The berries have a complex aroma, in which you can taste orange peel and tea, but also anise and menthol, and the sweet notes of angelica. The smell is related to that of black pepper due to the high content of sabinene, which is higher in the dried berry than in the fresh one.This is the flavor palette:
- D-limonene (dipentene), sweet orange flavour, present in moderate amounts in nutmeg, mace and cardamom,
- β-phellandrene, pleasant mint and citrus flavour, also found in allspice,
- β-pinene, woody pine scent, as in cumin, pine (pine cone), juniper and hemp,
- Sabinene, responsible for the woody, camphoraceous taste of black pepper, among others
- carvotan acetone, also minty, as in angelica
- dihydrocarvol as in black pepper and black tea, and
- the bitter terpinol, - mainly occurring in the seeds - as in cranberries.
This pepper is therefore delicious in combination with the aforementioned spices, and in general with products that go well with citrus, such as shellfish and shellfish, white fish, white meat, but also other meats and duck. Can be eaten raw and added at the last minute, and is delicious in vegetable salads and in desserts or with fruit.
In India, it is preferred to use the pepper called triphal (Marathi) or triphala (Gujarati) 'pure', that is, not in combination with other spices. Tirphal is mainly used in fish dishes, just like in Vietnam, where the mountain pepper is eaten with grilled fish, with grilled or dried meat and with smoked buffalo meat. Sometimes the meat is rubbed with ground mountain pepper (rub) to make the meat keep better.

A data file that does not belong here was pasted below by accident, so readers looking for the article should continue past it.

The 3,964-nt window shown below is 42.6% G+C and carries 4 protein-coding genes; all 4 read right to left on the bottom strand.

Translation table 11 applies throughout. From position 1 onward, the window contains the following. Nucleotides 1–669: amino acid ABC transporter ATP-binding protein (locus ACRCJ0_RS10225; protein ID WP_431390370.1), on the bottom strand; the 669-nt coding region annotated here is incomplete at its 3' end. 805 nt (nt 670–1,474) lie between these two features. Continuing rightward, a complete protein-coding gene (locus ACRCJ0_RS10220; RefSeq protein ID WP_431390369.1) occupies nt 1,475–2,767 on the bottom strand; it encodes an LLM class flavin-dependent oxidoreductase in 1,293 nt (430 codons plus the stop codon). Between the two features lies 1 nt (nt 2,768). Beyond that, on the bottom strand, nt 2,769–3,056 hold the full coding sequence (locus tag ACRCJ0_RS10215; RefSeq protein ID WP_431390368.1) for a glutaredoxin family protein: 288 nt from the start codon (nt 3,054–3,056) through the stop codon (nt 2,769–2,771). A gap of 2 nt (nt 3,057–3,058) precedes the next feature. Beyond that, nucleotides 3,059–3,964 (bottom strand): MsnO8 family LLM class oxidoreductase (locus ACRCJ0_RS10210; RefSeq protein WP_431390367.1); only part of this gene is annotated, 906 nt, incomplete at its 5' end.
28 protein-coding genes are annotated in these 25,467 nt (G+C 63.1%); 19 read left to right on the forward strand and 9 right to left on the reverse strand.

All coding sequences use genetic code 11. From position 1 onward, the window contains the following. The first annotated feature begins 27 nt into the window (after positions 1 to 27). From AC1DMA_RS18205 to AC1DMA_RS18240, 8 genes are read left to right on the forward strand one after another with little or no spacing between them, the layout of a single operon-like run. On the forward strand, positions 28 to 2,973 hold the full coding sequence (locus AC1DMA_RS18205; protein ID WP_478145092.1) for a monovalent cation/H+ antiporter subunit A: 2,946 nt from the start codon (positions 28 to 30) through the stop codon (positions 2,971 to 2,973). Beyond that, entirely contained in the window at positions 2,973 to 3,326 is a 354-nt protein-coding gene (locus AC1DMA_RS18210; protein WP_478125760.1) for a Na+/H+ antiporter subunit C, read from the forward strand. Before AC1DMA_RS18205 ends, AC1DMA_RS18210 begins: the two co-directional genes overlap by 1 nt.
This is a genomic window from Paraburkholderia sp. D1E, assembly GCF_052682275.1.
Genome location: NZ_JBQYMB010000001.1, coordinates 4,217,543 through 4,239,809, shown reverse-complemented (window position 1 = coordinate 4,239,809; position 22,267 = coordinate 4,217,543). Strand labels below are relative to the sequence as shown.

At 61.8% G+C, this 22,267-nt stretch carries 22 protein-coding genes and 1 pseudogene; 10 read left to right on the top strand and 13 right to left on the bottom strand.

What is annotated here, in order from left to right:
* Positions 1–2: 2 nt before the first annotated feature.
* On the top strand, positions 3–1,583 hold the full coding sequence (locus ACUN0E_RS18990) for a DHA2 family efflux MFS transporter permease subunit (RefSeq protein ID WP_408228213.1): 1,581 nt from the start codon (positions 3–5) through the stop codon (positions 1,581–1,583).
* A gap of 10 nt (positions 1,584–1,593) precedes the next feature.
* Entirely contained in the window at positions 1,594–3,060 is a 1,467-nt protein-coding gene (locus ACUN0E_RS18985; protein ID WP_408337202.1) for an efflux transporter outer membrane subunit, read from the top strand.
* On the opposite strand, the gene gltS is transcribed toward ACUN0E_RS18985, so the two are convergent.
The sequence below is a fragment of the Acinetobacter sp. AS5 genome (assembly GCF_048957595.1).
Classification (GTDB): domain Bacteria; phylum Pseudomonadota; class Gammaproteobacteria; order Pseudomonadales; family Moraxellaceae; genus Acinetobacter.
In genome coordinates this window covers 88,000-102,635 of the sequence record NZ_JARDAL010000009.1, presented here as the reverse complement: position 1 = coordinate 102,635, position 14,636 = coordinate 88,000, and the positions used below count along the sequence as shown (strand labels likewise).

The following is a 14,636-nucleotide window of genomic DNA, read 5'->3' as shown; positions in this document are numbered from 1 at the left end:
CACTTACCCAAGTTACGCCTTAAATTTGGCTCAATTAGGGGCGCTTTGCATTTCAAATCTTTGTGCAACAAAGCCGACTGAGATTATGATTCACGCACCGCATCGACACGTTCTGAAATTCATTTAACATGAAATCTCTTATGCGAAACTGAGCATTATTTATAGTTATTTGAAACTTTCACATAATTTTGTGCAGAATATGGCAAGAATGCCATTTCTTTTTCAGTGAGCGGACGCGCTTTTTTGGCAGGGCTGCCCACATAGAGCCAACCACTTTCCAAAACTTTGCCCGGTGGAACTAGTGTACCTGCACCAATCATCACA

We have purchased this Zanthoxylum pepper from Vietnam for many years and offered it under the name Lai Châu , honoring the drowned city Lai Châu. Now that we also offer the Laotian ma khaen in the store, we have chosen to use the same name, but in Vietnamese.
Roast the whole fruit. Crush the fruit to release the seeds. It is best to use a mortar for these, and it is best to grind the seed shells. Just like the whole berries (with seeds), if crispy roasted beforehand. In Vietnam, this mountain pepper is often used as a rub for roasted meat.
- 100% berries of the Zanthoxylum rhetsa
- origin: Tây Bắc, Việt Nam
- available in glass, pouch and test tube
- glass jar contains 30 grams
- stand-up pouches with a content of up to 30 to 300 grams
- available in 10 ml test tube
- larger quantities on request
- the jar is available in a tasteful gift box, consisting of a cube box filled with black tissue paper
- for an overview of our gift packaging, please refer to the gift packaging section
- mac khen is a versatile Szechuan pepper, used both raw and roasted
- keep your mac khen pepper in closed packaging
- preferably store in a dark, dry and cool place
- best before September 2025 (09/25)
- this best before date is an indication
Would you like to know what this mak khen pepper tastes like?
Could you also try a test tube. The tube contains enough pepper to fathom the flavor essence.
Do you want to know how Mackhen tastes?
Try a test tube. The tube contains enough pepper to fathom the flavor essence.